Jew and the Carrot: Gil Marks Talks about his new Encyclopedia of Jewish Food

Here's Gil Marks talking about his exciting new book on the wonderful Jew and the Carrot blog.
Gil Marks Discusses His New "Encyclopedia of Jewish Food"
By Sarah Breger

It’s hard not to be awed by the new “Encyclopedia of Jewish Food” by Gil Marks. With over 650 entries about almost every Jewish food imaginable and 300 recipes, the elaborate book spans the mundane (almonds, spinach) to the foreign (manti, a Bukharan Purim dumpling). Marks fills his reference guide with history, stories and interesting asides from Jewish communities around the world.

“To know a community is to know its food,” Marks writes in his introduction and by including a “Timeline of Jewish History” from 1230 BCE to 2010 CE, it is clear that he is attempting to create not just a history of Jews’ culinary preferences but a history of the Jewish people.

The book is a culmination of twenty-plus years of knowledge and is the first attempt within the American Jewish culinary community to compile a comprehensive reference guide for Jewish food like the indispensable bible of French food, the “Larousse Gastronomique,” or the English “Oxford Companion to Food.”

In a two-part interview with The Jew and the Carrot, Marks shares the origins of the encyclopedia, reveals the food that some Talmudic rabbis hated and finally settles the age-old kasha-kishka debate. Check back later this week for more.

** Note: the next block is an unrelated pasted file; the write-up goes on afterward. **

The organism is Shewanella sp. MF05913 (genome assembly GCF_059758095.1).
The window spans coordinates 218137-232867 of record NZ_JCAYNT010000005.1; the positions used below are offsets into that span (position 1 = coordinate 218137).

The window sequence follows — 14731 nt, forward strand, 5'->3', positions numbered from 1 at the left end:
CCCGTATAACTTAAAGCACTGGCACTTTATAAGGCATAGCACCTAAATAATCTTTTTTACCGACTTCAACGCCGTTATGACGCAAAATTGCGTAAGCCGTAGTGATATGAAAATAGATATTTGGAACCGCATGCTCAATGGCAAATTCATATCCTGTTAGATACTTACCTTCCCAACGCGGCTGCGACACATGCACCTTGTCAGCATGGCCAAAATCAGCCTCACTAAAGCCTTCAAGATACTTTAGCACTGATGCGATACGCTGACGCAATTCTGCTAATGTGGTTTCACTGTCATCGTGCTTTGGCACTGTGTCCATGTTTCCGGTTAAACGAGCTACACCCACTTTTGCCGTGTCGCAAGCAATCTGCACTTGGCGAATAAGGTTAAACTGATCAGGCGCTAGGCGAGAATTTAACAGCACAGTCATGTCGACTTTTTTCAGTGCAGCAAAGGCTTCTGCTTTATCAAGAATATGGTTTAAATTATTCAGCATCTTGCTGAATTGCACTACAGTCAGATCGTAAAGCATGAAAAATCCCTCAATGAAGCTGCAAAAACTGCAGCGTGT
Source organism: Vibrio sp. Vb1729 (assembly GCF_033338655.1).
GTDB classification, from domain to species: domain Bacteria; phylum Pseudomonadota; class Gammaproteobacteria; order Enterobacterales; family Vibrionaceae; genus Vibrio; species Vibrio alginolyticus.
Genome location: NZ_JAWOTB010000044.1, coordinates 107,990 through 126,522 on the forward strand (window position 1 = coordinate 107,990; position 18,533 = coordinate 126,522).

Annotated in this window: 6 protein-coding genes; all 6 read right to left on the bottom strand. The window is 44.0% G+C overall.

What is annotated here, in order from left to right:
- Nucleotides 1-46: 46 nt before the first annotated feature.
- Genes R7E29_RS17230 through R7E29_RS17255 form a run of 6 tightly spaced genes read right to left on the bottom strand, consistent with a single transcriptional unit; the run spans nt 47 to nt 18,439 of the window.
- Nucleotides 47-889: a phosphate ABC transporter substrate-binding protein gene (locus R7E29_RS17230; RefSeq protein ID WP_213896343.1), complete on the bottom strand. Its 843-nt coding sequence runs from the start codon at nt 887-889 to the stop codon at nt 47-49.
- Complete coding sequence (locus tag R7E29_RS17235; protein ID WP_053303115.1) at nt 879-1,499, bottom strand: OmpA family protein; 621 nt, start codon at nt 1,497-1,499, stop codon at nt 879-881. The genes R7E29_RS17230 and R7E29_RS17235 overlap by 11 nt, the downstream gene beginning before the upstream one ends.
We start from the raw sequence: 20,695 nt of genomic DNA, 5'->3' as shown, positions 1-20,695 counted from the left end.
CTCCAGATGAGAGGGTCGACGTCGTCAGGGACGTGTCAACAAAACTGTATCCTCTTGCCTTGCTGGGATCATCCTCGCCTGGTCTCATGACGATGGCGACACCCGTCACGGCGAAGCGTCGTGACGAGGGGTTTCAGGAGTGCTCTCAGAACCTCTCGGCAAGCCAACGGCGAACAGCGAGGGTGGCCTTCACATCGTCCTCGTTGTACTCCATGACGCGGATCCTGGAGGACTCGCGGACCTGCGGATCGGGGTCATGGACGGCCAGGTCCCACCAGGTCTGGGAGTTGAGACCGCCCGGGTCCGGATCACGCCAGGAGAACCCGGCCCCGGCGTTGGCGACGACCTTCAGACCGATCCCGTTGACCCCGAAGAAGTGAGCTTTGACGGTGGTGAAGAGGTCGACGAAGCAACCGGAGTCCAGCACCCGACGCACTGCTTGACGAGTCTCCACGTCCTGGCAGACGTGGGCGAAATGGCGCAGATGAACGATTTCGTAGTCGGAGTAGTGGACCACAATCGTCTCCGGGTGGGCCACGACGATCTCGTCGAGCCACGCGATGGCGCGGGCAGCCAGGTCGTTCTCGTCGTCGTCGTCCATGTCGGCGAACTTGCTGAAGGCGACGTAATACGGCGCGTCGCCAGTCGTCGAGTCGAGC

Sarah Breger: How did the “Encyclopedia of Jewish Food” come about?

Gil Marks: I have been collecting recipes and information for over 20 years but three years ago my editor said to me ‘You’re a walking encyclopedia of food, so why don’t you do an encyclopedia?” It took three years to put everything together and go through all the misconceptions and mistakes out there about Jewish food but it resulted in over 600 entries and 300 recipes.

SB: What constitutes a Jewish food?

GM: More Jews today eat sushi and salsa than eat salt schmaltz [the traditional rendered chicken or goose fat]. But sushi and salsa are not Jewish foods whereas schmaltz is. A Jewish food is one that is almost sanctified, either by its repeated use or use within the holidays or rituals. So food that may have not been Jewish at one point can become Jewish within the cultural context...more...

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